Four types - which ones are MoveConstructible?

Discussion in 'C++' started by Niels Dekker - no reply address, Feb 23, 2010.

  1. Which of the following four types (T1, T2, T3, T4) do you consider
    MoveConstructible?

    typedef int T1;
    typedef const int T2;
    typedef std::unique_ptr<int> T3;
    typedef const std::unique_ptr<int> T4;

    I'm asking because the definition of MoveConstructible, as specified by the
    current C++0x working draft <www.open-std.org/JTC1/sc22/WG21>, may still
    need some finetuning. Daniel Kruegler has already opened an issue on the
    subject: "Missing expressions for Move/CopyConstructible",
    http://www.open-std.org/JTC1/sc22/WG21/docs/lwg-active.html#1309 I'm
    interested to hear your opinion.


    Kind regards,

    Niels

    PS Just in case you don't know std::unique_ptr<T>: It's a new smart pointer
    template class, to be included with C++0x. It will have a move-constructor,
    which allows transferring the ownership from an rvalue argument. Its
    copy-constructor will be deleted. Please check the current C++0x draft for a
    more accurate specification.
    --
    Niels Dekker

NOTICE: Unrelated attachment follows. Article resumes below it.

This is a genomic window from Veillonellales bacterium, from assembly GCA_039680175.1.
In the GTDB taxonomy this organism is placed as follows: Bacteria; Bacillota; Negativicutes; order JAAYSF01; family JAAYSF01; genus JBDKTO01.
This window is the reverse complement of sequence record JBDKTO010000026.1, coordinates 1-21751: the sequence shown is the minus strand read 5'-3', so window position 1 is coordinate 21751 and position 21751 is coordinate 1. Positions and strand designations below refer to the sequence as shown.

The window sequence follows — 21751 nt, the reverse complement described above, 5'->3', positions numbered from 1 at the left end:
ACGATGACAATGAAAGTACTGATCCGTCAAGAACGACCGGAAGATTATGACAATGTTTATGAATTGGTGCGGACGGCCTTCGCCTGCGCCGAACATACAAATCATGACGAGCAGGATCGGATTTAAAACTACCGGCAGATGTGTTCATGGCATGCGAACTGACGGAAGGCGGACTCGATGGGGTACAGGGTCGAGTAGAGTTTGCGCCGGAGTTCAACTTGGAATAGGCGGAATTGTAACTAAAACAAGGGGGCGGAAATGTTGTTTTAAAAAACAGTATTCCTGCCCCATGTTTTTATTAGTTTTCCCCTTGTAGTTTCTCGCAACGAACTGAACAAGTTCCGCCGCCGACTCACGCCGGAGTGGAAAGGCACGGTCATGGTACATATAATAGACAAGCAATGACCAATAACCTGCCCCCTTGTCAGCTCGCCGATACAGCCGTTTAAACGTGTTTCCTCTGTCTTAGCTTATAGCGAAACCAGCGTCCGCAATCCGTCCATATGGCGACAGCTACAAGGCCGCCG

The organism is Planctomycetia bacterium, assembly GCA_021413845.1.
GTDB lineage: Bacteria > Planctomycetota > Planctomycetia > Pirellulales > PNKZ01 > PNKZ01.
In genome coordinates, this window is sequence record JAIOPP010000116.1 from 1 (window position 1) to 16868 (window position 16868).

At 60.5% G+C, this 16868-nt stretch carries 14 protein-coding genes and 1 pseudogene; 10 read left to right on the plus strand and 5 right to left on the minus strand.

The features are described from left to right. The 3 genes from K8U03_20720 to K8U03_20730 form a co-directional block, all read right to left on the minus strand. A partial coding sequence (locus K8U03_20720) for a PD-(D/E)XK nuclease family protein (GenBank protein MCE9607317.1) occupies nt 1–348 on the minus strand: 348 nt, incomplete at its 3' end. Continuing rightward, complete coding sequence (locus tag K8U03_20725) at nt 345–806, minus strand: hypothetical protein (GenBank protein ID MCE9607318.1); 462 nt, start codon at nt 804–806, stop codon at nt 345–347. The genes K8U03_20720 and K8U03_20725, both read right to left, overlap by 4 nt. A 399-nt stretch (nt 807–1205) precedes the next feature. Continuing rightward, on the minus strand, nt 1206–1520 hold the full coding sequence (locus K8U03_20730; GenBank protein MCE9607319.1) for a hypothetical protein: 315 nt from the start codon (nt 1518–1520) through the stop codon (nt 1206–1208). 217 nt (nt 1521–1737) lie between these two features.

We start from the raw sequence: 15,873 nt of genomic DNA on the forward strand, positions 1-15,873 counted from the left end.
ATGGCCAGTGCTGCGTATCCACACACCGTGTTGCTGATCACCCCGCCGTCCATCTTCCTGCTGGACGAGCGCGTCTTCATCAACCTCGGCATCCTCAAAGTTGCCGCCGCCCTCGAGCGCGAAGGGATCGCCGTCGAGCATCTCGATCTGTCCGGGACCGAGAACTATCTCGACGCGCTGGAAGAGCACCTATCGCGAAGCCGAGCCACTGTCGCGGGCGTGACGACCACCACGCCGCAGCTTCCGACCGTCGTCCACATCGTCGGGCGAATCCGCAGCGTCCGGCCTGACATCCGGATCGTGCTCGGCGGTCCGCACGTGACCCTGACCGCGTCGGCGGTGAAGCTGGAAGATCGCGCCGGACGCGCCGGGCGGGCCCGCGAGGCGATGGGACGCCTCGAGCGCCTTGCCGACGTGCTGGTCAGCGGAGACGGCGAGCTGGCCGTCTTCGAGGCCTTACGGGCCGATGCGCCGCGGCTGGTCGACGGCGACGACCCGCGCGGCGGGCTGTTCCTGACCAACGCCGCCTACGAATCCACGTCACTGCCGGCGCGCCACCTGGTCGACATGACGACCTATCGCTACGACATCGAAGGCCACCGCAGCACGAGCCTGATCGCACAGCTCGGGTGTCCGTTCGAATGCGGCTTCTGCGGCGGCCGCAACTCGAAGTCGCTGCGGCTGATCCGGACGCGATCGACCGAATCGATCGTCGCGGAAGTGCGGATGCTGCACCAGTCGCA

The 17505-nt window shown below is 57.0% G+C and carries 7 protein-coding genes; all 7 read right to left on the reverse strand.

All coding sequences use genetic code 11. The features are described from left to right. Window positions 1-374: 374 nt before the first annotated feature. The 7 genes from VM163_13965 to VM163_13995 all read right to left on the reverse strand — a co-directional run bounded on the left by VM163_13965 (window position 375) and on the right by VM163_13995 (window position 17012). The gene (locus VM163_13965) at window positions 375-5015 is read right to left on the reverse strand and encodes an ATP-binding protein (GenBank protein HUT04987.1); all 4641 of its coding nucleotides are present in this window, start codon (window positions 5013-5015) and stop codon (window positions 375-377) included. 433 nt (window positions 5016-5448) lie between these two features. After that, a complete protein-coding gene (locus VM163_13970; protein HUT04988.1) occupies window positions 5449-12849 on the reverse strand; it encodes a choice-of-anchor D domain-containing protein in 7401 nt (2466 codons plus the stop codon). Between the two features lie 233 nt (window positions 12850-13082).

http://www.xs4all.nl/~nd/dekkerware
    Scientific programmer at LKEB, Leiden University Medical Center
    Niels Dekker - no reply address, Feb 23, 2010
    #1
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  2. >> I'm asking because the definition of MoveConstructible, as specified
    >> by the current C++0x working draft
    >> <www.open-std.org/JTC1/sc22/WG21>, may still need some finetuning.


    Juha Nieminen wrote:
    > I thought concepts were dropped from C++0x.


    Yes, indeed. But C++0x will still use terms like "MoveConstructible" to
    specify the requirements of std library templates. For example, when
    defining std::swap:

    template<class T> void swap(T& a, T& b);
    Requires: Type T shall be MoveConstructible and MoveAssignable.
    Effects: Exchanges values stored in two locations.

    See http://www.open-std.org/JTC1/sc22/WG21/docs/papers/2010/n3035.pdf

    The term MoveConstructible is defined in Table 33:

    Table 33 - MoveConstructible requirements [moveconstructible]
    Expression Post-condition
    T t(rv) t is equivalent to the value of rv before the construction

    So now I wonder which of those four types are MoveConstructible:

    typedef int T1;
    typedef const int T2;
    typedef std::unique_ptr<int> T3;
    typedef const std::unique_ptr<int> T4;


    Kind regards,

    Niels
    --
    Niels Dekker
    http://www.xs4all.nl/~nd/dekkerware
    Scientific programmer at LKEB, Leiden University Medical Center
    Niels Dekker - no reply address, Feb 23, 2010